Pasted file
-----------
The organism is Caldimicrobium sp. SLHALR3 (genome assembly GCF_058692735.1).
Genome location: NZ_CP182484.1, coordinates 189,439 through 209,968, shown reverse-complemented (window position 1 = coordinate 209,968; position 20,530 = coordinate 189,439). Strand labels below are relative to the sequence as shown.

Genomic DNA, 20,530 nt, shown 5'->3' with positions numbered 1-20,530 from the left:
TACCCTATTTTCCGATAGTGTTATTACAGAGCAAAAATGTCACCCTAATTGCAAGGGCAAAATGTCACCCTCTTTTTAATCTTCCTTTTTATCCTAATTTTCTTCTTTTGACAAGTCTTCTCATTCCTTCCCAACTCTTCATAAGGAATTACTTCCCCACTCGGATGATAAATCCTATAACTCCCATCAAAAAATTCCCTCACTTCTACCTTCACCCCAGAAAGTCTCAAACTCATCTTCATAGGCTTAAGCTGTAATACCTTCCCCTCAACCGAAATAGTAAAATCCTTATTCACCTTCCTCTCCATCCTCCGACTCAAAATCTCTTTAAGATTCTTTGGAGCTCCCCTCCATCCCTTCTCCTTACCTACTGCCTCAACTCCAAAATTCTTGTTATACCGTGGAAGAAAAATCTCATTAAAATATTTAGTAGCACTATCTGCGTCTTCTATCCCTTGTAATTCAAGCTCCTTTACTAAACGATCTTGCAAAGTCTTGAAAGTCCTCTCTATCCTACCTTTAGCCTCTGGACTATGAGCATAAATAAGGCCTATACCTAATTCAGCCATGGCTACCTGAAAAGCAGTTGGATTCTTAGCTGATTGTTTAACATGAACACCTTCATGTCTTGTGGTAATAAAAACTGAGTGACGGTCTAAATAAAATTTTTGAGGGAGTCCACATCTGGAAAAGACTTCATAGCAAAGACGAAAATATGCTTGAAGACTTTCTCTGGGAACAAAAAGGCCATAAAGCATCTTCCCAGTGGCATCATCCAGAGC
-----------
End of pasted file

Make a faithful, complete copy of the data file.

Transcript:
The organism is Caldimicrobium sp. SLHALR3 (genome assembly GCF_058692735.1).
Genome location: NZ_CP182484.1, coordinates 189,439 through 209,968, shown reverse-complemented (window position 1 = coordinate 209,968; position 20,530 = coordinate 189,439). Strand labels below are relative to the sequence as shown.

Genomic DNA, 20,530 nt, shown 5'->3' with positions numbered 1-20,530 from the left:
TACCCTATTTTCCGATAGTGTTATTACAGAGCAAAAATGTCACCCTAATTGCAAGGGCAAAATGTCACCCTCTTTTTAATCTTCCTTTTTATCCTAATTTTCTTCTTTTGACAAGTCTTCTCATTCCTTCCCAACTCTTCATAAGGAATTACTTCCCCACTCGGATGATAAATCCTATAACTCCCATCAAAAAATTCCCTCACTTCTACCTTCACCCCAGAAAGTCTCAAACTCATCTTCATAGGCTTAAGCTGTAATACCTTCCCCTCAACCGAAATAGTAAAATCCTTATTCACCTTCCTCTCCATCCTCCGACTCAAAATCTCTTTAAGATTCTTTGGAGCTCCCCTCCATCCCTTCTCCTTACCTACTGCCTCAACTCCAAAATTCTTGTTATACCGTGGAAGAAAAATCTCATTAAAATATTTAGTAGCACTATCTGCGTCTTCTATCCCTTGTAATTCAAGCTCCTTTACTAAACGATCTTGCAAAGTCTTGAAAGTCCTCTCTATCCTACCTTTAGCCTCTGGACTATGAGCATAAATAAGGCCTATACCTAATTCAGCCATGGCTACCTGAAAAGCAGTTGGATTCTTAGCTGATTGTTTAACATGAACACCTTCATGTCTTGTGGTAATAAAAACTGAGTGACGGTCTAAATAAAATTTTTGAGGGAGTCCACATCTGGAAAAGACTTCATAGCAAAGACGAAAATATGCTTGAAGACTTTCTCTGGGAACAAAAAGGCCATAAAGCATCTTCCCAGTGGCATCATCCAGAGC